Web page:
A holographic television is a type of TV set on which the image comes out as a hologram. This is similar to a three-dimensional (3D) television in that the image pops out at the viewer, but there is a difference in the point of view. With 3D sets, the image can only be viewed straight on, while a holographic television would allow viewers to move around the entire image and see all angles of the movie or show. This is done with an extensive memory system that is constantly able to produce and erase images to create an effective hologram image. As of July 2011, holographic TVs are not commercially available, because the technology is still being advanced.
Holographic television sets are those that project holograms instead of flat-surface images. This makes holographic sets similar to 3D televisions, because both are designed to make an image pop out at the viewer. The major difference is that a 3D television is only able to show one angle, regardless of where the viewer is sitting. A holographic TV aims to create a system that allows the viewer, if he or she moves, to see a new area of the same show or movie, as if it is actually occurring in the room.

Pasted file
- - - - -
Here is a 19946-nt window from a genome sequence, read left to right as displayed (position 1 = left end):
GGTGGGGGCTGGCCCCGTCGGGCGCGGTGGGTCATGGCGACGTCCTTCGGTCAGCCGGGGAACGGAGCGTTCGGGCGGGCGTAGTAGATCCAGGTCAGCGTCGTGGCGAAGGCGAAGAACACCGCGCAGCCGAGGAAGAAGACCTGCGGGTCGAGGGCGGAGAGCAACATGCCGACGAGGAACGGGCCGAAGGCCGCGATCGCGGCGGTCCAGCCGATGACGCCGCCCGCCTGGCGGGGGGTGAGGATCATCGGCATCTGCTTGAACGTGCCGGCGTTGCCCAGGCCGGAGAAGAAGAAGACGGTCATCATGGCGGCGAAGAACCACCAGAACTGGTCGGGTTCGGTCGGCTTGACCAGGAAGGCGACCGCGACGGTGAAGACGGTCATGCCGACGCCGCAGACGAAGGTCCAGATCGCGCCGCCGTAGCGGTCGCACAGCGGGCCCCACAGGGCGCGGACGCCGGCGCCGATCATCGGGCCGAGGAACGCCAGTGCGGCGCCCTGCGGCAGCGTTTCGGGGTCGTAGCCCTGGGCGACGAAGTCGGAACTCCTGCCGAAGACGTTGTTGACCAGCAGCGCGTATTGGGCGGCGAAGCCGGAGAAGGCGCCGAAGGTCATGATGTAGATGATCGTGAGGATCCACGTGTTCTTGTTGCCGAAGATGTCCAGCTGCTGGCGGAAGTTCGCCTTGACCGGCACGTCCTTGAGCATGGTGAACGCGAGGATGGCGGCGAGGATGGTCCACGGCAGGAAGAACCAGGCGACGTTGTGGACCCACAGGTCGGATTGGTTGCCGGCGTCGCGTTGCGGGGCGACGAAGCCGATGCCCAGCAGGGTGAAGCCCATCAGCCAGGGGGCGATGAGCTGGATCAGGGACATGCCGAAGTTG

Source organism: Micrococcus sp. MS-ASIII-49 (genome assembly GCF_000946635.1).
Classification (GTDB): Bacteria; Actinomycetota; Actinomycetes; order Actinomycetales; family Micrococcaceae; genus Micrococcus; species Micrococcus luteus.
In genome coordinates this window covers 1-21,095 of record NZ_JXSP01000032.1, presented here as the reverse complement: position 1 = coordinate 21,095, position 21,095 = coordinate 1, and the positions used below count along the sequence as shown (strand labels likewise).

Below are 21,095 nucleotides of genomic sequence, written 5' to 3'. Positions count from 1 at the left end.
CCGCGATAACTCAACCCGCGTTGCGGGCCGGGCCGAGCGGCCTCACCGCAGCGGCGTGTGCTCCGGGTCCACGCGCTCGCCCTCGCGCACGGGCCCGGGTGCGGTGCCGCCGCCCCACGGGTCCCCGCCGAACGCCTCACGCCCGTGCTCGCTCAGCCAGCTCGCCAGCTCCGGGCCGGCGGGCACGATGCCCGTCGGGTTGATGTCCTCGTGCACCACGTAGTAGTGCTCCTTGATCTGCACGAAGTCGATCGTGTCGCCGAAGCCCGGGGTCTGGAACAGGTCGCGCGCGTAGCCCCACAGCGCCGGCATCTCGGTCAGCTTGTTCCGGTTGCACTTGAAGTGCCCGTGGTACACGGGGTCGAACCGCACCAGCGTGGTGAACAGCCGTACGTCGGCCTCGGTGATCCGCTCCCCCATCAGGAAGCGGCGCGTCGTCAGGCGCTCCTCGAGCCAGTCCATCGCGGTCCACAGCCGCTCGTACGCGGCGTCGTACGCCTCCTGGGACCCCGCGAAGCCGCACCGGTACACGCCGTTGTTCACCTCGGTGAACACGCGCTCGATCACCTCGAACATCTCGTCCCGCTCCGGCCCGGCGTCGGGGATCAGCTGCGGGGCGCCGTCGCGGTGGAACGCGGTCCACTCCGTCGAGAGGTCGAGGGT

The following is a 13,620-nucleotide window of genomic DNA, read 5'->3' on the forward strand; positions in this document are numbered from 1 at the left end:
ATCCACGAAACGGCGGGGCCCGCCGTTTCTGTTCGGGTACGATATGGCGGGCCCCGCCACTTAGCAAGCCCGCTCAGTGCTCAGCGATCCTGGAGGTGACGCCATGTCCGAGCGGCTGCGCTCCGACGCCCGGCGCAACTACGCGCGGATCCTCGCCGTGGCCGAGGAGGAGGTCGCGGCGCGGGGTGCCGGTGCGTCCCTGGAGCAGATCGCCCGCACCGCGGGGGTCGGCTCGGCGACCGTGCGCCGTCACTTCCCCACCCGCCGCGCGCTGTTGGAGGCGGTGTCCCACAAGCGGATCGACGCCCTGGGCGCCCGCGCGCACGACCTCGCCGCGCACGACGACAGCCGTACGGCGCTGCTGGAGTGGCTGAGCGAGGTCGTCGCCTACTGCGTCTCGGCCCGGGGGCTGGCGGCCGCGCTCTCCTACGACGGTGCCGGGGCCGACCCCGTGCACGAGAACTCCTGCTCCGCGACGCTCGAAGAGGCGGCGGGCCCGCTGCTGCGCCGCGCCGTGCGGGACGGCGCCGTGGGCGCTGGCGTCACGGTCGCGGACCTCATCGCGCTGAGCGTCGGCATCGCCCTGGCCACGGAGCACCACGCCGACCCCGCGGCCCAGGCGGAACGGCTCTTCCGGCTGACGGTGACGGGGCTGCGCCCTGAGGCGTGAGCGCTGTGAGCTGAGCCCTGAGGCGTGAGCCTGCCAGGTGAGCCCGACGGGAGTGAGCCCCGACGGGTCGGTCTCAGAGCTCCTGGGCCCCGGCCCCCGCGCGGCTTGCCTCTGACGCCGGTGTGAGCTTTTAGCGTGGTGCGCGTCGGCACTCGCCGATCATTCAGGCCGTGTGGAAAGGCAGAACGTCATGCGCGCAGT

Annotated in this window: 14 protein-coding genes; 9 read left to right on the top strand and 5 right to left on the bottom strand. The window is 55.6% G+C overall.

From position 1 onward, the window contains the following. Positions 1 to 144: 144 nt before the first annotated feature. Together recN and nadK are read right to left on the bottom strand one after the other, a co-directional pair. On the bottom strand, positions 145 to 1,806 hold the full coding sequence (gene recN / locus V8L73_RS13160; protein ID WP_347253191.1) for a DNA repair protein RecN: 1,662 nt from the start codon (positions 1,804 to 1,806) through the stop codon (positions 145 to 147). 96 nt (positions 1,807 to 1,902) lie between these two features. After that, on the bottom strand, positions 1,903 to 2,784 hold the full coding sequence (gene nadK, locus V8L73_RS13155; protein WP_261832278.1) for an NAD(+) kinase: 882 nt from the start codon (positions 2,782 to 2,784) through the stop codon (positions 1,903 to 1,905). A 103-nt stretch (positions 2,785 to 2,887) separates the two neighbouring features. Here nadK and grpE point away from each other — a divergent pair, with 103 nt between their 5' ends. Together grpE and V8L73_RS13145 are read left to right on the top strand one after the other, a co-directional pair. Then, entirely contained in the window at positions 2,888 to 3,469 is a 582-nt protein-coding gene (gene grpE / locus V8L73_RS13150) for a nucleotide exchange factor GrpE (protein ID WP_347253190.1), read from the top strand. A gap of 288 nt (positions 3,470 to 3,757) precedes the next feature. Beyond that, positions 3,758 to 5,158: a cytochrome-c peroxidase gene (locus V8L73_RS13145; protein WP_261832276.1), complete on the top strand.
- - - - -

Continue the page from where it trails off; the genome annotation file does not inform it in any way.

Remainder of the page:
One of the major challenges of creating a holographic television is that it is a consumer device, so developers are attempting to make the system cheap and accessible. This means developers are using commercially available hardware instead of powerful industrial hardware to produce the holographic effect. At the same time, when the technology is created, it will be instantly ready for the consumer market.
Most holograms are made to be stationary, which works well for images but not for television applications. To make a holographic television, the hologram must be able to change many times per second, just like images depicted on a television set do. The system also must be able to erase the memory of these images; otherwise, the system would overload because of too much memory.
How light interacts with the viewer's eyes is another aspect to making a holographic television. With 3D systems, light is made so it interacts differently with each eye, producing two images that simulate depth. In reality, eyes react to light in many ways, and a holographic system must be able to estimate how the eye reacts to each object to create a realistic hologram.